The people running this know they are the only store for miles and their prices are ridiculous.  For $12 they tell you to find some grass to put your tent on.  Good luck with that.  There was junk lying around everywhere here too.  He said, "We also have rooms for rent" and since there were no bathrooms for us to use if we camped, I asked how much and where the rooms were...
$65 for a third of this place.  That door you see is where you go in, and you get the last room and bathroom of the trailer.  For $65!!!!  It was even still dirty!!  So we talked to another cyclist who had gotten a room at the other end of this trailer and he said, "Hey, it's been a long time since I've had a shower and a bed so I had to spend the money."  I totally understand that, but there was NO WAY I was giving this guy a cent of our money.  NO WAY.  He was clearly taking advantage of people, and seemed to me he was especially targeting cyclists with these rooms.  The cyclist told us about a place just up the road that used to be a campground and that it was on our maps, so we went over there and knocked on the door of the house.  No one answered.  We noticed that we were also on what was the Fire Dept land, so we waited for awhile, then finally decided to pitch our tent there.  No one ever came home.  We left our card for them so they would know we were there.  Not an ideal situation to say the least but we survived it and got some cool pictures because of it.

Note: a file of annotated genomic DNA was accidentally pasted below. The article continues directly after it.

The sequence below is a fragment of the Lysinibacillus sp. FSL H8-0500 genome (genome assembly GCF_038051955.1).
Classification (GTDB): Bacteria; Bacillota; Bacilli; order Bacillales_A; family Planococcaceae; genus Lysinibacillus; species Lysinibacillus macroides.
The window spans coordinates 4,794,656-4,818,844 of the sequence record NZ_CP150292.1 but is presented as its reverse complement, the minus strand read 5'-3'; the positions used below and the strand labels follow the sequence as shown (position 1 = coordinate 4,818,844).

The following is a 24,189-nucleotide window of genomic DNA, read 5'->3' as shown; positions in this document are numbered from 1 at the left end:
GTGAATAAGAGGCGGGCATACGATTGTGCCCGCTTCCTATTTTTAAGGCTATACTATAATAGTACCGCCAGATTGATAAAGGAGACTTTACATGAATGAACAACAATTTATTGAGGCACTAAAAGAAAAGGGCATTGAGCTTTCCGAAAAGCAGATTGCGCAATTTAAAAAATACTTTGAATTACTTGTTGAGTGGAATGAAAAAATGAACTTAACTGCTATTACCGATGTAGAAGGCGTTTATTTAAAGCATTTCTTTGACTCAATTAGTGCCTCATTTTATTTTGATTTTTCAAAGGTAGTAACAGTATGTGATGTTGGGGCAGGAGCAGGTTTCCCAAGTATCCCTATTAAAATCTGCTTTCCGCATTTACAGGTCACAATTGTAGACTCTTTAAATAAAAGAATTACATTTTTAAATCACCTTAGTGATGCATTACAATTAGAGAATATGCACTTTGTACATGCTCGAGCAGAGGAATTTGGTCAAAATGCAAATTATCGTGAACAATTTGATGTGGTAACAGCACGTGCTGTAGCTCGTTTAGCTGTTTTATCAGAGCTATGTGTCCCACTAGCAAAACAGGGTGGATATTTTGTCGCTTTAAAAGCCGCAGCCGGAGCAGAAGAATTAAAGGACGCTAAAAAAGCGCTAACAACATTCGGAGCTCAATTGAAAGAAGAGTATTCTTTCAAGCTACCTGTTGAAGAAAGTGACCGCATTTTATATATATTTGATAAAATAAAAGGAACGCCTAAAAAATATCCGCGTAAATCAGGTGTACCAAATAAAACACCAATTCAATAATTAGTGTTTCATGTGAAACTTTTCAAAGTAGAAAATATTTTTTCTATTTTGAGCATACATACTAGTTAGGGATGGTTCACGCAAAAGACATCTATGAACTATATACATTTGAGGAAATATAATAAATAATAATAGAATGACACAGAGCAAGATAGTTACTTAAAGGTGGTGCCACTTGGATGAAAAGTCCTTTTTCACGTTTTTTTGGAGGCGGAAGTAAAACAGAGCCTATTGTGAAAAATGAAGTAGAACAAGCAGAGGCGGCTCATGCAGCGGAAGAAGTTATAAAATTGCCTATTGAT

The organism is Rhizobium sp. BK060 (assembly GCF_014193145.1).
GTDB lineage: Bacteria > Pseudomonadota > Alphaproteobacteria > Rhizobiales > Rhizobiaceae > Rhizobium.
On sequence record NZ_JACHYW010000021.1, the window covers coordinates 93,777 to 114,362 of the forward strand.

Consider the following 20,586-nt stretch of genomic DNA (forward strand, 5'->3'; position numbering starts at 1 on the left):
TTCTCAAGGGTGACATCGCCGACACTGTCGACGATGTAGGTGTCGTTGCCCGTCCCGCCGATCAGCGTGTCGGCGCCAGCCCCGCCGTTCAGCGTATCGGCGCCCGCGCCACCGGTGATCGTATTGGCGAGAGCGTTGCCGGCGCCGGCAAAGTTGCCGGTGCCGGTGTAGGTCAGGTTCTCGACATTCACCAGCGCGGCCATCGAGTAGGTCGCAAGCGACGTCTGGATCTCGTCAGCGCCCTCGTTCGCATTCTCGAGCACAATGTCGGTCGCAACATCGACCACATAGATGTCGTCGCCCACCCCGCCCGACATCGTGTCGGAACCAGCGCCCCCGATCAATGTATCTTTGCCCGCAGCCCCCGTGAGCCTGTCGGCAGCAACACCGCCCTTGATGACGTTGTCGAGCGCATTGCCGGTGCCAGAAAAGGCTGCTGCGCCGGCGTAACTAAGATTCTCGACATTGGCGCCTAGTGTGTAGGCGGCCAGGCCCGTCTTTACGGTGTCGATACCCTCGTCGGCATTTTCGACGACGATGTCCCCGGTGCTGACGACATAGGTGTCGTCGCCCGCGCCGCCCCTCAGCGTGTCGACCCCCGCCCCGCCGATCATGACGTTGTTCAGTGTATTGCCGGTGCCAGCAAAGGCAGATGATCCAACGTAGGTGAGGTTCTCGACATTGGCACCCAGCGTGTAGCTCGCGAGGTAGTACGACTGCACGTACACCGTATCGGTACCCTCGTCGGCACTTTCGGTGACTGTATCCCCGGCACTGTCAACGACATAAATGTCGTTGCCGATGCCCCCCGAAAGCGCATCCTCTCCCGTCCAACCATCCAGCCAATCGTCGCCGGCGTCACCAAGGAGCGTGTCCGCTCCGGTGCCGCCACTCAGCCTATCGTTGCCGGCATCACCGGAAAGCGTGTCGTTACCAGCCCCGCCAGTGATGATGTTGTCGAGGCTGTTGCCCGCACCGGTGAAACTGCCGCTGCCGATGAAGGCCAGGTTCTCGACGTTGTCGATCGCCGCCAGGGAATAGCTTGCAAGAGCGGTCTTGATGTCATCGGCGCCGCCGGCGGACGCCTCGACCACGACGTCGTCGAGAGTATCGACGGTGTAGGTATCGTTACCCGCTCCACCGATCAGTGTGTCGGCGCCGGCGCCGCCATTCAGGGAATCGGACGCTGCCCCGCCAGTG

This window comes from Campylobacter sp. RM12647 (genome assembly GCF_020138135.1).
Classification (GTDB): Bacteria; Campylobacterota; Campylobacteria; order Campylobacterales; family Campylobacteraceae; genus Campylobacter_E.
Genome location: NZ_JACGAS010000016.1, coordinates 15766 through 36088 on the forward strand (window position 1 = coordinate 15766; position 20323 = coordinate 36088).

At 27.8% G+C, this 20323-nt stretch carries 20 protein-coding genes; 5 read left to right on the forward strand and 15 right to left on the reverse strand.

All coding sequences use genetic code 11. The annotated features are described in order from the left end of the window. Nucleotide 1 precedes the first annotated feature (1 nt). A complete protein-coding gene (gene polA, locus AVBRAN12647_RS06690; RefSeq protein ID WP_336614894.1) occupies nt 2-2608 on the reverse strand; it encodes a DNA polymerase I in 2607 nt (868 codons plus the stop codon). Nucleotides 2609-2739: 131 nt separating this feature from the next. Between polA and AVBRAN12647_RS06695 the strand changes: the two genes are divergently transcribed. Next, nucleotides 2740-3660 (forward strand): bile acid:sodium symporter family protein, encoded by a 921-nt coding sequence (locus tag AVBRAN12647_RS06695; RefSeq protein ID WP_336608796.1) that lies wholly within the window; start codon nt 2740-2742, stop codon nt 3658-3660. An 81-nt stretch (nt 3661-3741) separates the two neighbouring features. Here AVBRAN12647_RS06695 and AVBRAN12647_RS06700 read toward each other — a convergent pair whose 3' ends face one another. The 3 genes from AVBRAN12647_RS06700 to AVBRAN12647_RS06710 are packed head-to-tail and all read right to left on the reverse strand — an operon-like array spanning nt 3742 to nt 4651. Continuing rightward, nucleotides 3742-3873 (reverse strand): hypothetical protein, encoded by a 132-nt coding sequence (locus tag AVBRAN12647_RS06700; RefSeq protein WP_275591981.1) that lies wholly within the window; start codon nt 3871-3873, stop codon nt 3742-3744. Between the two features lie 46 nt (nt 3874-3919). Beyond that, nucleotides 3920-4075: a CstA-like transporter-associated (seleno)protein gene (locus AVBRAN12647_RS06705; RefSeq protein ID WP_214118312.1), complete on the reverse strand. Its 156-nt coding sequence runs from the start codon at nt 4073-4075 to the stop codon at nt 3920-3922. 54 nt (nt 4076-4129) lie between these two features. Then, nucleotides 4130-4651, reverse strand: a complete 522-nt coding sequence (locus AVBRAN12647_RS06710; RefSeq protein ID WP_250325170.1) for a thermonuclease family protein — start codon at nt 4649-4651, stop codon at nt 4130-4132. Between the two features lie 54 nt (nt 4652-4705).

I love this one.  Looks like an album cover.



Simon was ready to get in the tent before we even had it up!
At least they had a bathroom we could use.
And an old John Deere Ken could play on.  How old is he again?  lol
Early the next morning we packed it all up and got the heck outa there.  Looking on the bright side, it was free, there were bathrooms, and there was water.  What more do you need??